This was one of our surprise finds during the Morgantown, West Virginia trip last week. Following Garmin down to Tygart Lake, south of Grafton, West Virginia, we happened upon the charming Anna Marie Jarvis childhood historical home in Webster, Taylor County. On this trip we stopped only to photograph the sign and house, but returned for an actual visit inside two days later.
Anna Marie was the daughter of Granville E. and Ann Maria Reeves Jarvis. The house was built in 1854 and was occupied by the family for the next eleven years. Granville built and ran a mercantile across the street from the house and following the Civil War moved his family and operation into the town of Grafton.
Mrs. Ann Maria Jarvis, mother of Anna Marie, lost eight of her eleven children before they reached the age of seven due to poor health conditions in the area during the 1850's. She organized "Mother's Friendship Clubs" and with the help of her brother, Dr. James E. Reeves, taught thousands of women nursing and proper sanitation which improved the health of those living in this rural county.
During the Civil War this noble woman, through her Mother's Friendship Clubs, nursed and cared for soldiers on both sides of the conflict and then, following the end of the war, called upon her club members to help mend the wounds of the war by reuniting families who fought on opposing sides.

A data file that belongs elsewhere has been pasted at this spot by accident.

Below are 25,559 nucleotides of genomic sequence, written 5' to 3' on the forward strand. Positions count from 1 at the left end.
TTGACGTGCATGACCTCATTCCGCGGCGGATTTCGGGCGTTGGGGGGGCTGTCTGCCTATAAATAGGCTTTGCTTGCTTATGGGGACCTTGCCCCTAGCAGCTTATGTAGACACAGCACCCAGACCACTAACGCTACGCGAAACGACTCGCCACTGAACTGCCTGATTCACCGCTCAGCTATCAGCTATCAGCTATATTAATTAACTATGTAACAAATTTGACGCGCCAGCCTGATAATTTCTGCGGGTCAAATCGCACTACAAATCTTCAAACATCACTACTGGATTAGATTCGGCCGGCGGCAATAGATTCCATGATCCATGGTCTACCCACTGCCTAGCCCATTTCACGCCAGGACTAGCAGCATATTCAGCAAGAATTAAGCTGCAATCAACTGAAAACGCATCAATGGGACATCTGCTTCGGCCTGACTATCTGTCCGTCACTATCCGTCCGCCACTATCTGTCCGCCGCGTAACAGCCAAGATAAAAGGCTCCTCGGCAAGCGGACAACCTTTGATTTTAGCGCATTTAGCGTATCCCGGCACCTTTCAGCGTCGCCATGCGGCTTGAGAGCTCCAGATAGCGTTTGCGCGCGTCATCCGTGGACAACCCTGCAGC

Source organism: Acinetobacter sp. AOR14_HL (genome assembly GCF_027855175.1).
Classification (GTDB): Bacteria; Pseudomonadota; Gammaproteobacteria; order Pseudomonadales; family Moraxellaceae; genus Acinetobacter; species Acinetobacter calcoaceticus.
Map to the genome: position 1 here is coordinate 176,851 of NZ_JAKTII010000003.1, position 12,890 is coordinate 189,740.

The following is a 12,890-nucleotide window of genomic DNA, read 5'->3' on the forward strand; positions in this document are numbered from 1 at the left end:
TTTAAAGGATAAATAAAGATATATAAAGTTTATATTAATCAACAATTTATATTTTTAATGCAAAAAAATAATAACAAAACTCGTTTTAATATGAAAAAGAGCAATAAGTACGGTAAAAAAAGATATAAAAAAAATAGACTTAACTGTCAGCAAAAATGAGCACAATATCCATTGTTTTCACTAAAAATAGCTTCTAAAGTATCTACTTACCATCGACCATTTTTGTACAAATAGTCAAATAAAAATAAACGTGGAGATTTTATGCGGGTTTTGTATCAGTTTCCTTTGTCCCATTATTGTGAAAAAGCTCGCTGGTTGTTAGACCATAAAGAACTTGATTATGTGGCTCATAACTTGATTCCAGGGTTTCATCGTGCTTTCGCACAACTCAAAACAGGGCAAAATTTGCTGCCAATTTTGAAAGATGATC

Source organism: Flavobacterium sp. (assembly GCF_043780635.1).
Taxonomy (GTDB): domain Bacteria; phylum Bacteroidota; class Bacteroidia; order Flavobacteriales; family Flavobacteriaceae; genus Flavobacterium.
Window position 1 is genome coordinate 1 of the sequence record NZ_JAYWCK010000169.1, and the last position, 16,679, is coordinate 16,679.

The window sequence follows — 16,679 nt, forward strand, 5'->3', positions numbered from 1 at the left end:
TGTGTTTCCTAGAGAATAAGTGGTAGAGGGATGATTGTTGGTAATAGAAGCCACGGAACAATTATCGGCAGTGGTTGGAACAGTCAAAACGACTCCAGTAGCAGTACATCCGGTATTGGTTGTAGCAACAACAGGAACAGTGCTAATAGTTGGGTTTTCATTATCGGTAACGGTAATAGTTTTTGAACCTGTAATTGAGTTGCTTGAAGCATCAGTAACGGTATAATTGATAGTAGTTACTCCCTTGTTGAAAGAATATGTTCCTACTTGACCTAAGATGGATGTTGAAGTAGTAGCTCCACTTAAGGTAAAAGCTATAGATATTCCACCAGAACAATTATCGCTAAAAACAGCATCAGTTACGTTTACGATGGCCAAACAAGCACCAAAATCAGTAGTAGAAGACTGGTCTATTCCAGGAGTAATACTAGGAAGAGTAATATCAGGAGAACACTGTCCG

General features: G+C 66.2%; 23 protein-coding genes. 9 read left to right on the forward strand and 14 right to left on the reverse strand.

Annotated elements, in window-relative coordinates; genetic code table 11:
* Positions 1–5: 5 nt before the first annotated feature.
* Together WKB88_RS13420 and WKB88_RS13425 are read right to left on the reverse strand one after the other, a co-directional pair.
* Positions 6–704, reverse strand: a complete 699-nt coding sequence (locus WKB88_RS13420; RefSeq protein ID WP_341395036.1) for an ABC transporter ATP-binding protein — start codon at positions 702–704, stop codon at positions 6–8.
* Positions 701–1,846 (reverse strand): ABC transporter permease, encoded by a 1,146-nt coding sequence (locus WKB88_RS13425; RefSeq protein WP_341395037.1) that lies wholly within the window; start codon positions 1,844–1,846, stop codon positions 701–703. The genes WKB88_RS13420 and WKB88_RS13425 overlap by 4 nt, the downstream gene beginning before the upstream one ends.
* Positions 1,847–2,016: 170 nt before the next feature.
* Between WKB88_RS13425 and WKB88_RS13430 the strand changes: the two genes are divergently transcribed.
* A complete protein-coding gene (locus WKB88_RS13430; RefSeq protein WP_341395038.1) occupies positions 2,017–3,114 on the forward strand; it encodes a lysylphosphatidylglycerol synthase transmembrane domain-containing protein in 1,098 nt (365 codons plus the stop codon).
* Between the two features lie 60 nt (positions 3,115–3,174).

Anna Marie Jarvis was a personal friend of President Woodrow Wilson and through him, on May 8, 1914, was able to have the second Sunday in May declared an international Mother's Day in honor of her own mother's wish that there be a day set aside to honor all mothers.
As Mother's Day became increasingly more commercial, Anna Jarvis fought against the commercialization, spending the money from her parent's estate, dying in poverty in a mental institution.
Both Ann Maria Reeves Jarvis and Anna Marie Jarvis are buried in West Laurel Hill Cemetery, Bala Cynwyd, Montgomery County, Pennsylvania. Also in the same cemetery are Elsinore L. Jarvis and Claude S. Jarvis, two of Ann Maria Reeves Jarvis' adult children.
I found the Jarvis house to be spacious for the time period it was built. The childrens rooms upstairs were divided by age groups, with several children sharing the space. The master bedroom was comfortable. Downstairs there is a living and dining area separate from the kitchen.
My "how cool is this" moment was the porch called the "whistle porch" that connects to a summer kitchen. Servants had to whistle while carrying the food between the summer kitchen and the house kitchen to prove that they were not walking while eating the owners food.
The current owners, who also manage the museum, have been able to locate many original family items, which are displayed throughout. Of interest is the large quanity of Anna Marie Jarvis' personal possessions--letters, clothing, original photographs found in one bedroom on the second floor.
Official Site of the Anna Jarvis House Museum. A few inside photos of the rooms.
1908-2008 Mother’s Day Centennial. History of Ann Maria Jarvis and her work to make Mother's Day a holiday.
Ann Maria Reeves Jarvis biography.
© 2010, copyright Linda Hughes Hiser
Fascinating history. I had never heard of a whistle porch, but the idea of a summer kitchen has always appealed to me.ReplyDelete
Anne Jarvis sounds like she was an awesome lady.
Thanks for the history.